Finely Perfected Fine Motor Skills
After months of exercises and trial-and-error self-training, your toddler has now firmly acquired basic fine motor skills. The hand and finger muscles are strong, which enables furthering and expanding the range of activities now available to toddlers, who enjoy kneading play dough, squeezing sponges and drawing with crayons – still using a fisted grip without bending the hand. This is completely normal: toddlers commonly use their hand in a fisted grip until at least the age of two. At the drawing table, babies initially doodle dots and random lines, which gradually develop into circle-like shapes.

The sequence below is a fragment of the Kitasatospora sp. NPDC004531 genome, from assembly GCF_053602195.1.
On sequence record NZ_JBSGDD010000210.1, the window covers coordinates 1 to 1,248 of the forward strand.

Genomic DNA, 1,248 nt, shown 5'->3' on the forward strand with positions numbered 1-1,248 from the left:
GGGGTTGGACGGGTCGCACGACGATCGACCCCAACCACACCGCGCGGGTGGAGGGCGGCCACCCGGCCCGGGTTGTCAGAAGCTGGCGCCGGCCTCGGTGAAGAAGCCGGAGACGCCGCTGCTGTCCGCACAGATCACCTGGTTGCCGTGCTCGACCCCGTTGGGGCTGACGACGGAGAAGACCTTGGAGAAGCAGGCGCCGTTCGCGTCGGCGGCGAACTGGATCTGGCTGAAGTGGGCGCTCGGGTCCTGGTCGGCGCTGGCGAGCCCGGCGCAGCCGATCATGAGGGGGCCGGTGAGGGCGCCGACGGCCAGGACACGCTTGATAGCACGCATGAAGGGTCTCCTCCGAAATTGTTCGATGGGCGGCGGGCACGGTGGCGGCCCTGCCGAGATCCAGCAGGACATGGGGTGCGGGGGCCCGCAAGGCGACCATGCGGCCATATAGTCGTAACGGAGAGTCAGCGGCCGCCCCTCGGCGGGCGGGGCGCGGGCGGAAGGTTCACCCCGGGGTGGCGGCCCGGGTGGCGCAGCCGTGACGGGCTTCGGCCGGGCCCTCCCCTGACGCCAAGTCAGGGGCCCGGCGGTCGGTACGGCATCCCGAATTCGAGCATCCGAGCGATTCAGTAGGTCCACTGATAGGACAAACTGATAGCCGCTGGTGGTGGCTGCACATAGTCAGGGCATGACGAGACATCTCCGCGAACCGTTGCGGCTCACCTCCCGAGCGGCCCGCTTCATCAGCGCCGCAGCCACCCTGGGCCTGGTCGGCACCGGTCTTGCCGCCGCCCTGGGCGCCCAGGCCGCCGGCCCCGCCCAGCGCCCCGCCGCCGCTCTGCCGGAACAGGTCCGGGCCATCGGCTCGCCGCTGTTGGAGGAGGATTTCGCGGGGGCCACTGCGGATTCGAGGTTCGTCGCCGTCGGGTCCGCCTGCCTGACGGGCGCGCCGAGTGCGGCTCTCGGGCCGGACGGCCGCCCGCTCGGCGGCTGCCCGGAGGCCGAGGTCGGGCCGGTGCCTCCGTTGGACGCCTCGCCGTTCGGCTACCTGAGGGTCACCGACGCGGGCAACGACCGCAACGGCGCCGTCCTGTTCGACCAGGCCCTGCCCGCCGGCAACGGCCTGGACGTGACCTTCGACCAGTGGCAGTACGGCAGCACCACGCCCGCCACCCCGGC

Coordination between the two sides of the body begins to improve, so toddlers can now perform complex actions that involve the use of both hands, each for a different task: threading large beads on a string or building a tower, simultaneously stabilizing it with one hand and adding a block with the other. At around 18 months, toddlers can build a three-block tower; at 24 months, toddlers can build a veritable skyscraper of 6 blocks.
Toddlers continue to sharpen other previously acquired skills: they can now deftly place geometric shapes inside their intended slots in the shape sorter, insert very small objects into the neck of a bottle and turn the pages of a book. By 24 months, toddler typically begin to demonstrate a preference for a dominant hand – it may now be possible to determine whether your child is right- or left-handed.